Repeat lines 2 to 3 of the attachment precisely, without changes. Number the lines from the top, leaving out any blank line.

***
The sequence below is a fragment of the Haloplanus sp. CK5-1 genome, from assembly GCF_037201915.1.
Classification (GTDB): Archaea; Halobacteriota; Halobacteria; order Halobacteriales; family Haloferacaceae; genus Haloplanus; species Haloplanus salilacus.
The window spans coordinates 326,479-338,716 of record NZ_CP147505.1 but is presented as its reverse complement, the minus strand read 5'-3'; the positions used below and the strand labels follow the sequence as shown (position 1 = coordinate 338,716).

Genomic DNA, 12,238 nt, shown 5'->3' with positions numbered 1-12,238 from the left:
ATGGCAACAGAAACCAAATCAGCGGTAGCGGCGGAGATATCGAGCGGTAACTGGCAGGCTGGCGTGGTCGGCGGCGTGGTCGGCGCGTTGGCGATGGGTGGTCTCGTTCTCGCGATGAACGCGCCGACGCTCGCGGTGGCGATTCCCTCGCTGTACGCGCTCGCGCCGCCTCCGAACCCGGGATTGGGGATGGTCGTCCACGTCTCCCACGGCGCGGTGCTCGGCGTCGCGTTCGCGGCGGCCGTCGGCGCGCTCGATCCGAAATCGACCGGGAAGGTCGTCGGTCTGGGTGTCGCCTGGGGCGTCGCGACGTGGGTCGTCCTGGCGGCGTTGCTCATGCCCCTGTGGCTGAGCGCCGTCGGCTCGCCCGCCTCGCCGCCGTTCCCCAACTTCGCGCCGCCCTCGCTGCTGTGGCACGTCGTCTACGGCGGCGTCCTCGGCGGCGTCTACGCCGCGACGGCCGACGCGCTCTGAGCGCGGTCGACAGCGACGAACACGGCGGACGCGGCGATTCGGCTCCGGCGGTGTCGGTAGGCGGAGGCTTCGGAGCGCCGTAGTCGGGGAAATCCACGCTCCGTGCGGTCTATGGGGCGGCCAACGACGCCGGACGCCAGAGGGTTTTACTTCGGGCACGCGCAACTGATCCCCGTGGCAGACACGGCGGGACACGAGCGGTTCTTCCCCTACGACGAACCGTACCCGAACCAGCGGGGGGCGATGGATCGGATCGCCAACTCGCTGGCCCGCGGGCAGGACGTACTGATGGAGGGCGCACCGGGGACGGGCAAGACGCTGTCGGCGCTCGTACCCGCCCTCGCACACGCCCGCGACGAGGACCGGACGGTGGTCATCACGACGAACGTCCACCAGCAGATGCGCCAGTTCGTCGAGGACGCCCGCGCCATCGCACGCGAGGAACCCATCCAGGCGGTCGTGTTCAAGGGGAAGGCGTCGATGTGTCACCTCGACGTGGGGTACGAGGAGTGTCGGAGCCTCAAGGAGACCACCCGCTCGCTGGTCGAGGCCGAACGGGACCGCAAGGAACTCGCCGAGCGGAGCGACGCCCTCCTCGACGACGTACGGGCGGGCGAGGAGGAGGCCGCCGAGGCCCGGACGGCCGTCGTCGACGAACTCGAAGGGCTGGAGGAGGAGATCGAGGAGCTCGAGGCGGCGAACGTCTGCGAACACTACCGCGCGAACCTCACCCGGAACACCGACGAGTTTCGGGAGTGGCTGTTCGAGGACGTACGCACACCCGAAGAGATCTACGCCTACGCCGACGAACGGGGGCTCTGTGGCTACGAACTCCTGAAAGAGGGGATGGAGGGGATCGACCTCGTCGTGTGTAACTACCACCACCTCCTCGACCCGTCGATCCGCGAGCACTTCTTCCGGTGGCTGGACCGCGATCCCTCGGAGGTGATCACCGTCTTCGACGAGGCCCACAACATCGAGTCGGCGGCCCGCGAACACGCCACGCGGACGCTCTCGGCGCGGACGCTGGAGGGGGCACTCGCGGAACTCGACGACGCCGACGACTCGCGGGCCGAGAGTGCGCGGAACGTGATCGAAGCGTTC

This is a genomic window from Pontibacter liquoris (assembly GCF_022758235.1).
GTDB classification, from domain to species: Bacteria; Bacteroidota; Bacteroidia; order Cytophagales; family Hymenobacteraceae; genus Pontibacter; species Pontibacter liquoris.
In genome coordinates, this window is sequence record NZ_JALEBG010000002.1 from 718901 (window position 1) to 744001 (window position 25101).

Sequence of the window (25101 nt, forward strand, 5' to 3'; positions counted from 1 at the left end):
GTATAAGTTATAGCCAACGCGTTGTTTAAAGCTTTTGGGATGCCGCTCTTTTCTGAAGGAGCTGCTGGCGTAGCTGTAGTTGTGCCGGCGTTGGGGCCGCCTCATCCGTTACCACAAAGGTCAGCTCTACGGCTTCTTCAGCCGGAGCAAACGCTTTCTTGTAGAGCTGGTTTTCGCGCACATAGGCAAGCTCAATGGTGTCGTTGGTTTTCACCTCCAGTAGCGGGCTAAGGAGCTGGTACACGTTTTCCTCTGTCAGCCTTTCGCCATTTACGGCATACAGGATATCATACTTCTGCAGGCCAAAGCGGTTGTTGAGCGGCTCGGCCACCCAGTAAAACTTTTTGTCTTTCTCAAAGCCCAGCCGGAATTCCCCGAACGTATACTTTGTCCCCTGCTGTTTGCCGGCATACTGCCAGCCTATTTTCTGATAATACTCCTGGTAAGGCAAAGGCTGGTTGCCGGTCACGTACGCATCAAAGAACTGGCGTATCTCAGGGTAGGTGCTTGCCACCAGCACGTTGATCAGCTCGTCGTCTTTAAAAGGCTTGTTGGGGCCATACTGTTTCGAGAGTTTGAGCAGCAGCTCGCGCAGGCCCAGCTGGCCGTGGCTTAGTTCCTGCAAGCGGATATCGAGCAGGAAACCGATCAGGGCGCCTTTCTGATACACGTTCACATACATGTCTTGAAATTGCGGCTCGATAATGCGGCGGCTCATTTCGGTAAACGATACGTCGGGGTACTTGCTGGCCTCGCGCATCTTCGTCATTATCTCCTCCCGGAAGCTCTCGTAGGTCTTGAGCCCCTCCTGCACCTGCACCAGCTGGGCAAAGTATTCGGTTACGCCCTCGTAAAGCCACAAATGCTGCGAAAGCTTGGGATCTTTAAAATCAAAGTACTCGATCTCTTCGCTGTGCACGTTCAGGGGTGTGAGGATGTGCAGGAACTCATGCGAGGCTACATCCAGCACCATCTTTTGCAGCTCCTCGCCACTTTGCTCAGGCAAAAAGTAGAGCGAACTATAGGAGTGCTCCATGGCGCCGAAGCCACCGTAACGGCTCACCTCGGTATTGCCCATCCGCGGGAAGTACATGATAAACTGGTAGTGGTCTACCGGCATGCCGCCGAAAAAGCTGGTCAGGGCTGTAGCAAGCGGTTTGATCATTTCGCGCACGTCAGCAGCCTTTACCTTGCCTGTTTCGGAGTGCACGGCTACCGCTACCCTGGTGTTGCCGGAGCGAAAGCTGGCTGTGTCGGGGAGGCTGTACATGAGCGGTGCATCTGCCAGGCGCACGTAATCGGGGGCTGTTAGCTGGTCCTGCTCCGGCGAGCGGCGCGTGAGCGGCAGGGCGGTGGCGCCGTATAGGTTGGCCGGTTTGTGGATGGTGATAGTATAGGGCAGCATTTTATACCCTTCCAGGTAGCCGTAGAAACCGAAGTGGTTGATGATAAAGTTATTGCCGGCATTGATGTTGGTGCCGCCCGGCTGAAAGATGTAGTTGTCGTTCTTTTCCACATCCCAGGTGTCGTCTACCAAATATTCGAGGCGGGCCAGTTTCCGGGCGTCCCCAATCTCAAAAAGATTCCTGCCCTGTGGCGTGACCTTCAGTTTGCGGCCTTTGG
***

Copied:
Classification (GTDB): Archaea; Halobacteriota; Halobacteria; order Halobacteriales; family Haloferacaceae; genus Haloplanus; species Haloplanus salilacus.
The window spans coordinates 326,479-338,716 of record NZ_CP147505.1 but is presented as its reverse complement, the minus strand read 5'-3'; the positions used below and the strand labels follow the sequence as shown (position 1 = coordinate 338,716).